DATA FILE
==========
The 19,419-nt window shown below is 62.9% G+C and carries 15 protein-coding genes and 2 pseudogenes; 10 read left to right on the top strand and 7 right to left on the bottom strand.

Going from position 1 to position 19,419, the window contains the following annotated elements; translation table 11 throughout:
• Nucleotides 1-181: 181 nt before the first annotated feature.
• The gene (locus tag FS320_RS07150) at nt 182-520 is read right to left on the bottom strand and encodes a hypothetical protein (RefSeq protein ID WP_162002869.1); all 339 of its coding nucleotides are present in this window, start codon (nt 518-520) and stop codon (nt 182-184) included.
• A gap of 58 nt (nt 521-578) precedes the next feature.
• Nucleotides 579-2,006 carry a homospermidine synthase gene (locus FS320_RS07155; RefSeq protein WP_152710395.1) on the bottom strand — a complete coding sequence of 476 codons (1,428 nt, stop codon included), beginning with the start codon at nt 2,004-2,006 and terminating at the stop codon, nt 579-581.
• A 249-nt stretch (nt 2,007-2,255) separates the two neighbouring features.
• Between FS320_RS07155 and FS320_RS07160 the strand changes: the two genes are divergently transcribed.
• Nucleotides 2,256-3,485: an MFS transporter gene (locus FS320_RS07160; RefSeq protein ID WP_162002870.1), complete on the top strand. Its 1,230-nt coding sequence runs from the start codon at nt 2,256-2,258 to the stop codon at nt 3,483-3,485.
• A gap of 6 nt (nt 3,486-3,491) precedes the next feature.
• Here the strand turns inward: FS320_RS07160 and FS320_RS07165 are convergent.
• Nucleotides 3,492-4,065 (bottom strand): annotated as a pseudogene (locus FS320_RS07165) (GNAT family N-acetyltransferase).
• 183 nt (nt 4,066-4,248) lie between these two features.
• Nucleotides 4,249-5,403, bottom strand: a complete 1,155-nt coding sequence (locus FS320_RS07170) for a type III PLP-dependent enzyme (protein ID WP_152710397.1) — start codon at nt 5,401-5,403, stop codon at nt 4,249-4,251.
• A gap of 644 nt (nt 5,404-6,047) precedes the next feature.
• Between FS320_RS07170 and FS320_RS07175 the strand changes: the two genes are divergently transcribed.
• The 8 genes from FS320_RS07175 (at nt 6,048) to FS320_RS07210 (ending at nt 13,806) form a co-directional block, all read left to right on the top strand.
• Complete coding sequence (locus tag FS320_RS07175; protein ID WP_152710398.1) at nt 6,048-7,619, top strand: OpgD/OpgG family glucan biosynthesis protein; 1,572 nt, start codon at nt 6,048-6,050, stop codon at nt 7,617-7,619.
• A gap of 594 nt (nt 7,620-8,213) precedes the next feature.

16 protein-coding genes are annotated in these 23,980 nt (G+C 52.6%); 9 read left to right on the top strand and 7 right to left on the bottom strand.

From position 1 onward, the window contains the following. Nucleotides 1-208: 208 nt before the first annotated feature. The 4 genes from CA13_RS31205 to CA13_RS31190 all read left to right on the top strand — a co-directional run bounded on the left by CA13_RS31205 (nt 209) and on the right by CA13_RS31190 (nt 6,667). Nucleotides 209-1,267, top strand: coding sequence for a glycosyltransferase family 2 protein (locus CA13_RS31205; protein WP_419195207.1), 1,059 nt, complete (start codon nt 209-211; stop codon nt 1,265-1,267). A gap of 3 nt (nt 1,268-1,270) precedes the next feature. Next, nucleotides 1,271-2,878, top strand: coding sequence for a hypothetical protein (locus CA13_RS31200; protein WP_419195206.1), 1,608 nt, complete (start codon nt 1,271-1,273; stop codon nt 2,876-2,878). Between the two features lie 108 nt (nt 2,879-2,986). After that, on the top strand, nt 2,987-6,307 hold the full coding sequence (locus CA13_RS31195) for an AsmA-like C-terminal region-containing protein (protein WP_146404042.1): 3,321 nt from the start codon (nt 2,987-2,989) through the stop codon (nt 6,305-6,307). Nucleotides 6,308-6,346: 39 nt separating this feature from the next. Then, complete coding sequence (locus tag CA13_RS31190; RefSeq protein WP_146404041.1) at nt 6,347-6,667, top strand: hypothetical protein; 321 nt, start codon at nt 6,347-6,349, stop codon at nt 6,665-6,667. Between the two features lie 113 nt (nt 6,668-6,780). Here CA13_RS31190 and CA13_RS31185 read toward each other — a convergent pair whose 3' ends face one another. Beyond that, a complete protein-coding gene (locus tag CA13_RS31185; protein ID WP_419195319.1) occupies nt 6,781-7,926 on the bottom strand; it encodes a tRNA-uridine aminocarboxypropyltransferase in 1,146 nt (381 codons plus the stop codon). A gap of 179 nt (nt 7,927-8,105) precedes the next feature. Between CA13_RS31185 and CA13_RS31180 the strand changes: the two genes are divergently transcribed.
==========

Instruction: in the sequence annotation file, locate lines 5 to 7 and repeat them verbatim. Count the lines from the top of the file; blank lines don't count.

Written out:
• A gap of 58 nt (nt 521-578) precedes the next feature.
• Nucleotides 579-2,006 carry a homospermidine synthase gene (locus FS320_RS07155; RefSeq protein WP_152710395.1) on the bottom strand — a complete coding sequence of 476 codons (1,428 nt, stop codon included), beginning with the start codon at nt 2,004-2,006 and terminating at the stop codon, nt 579-581.
• A 249-nt stretch (nt 2,007-2,255) separates the two neighbouring features.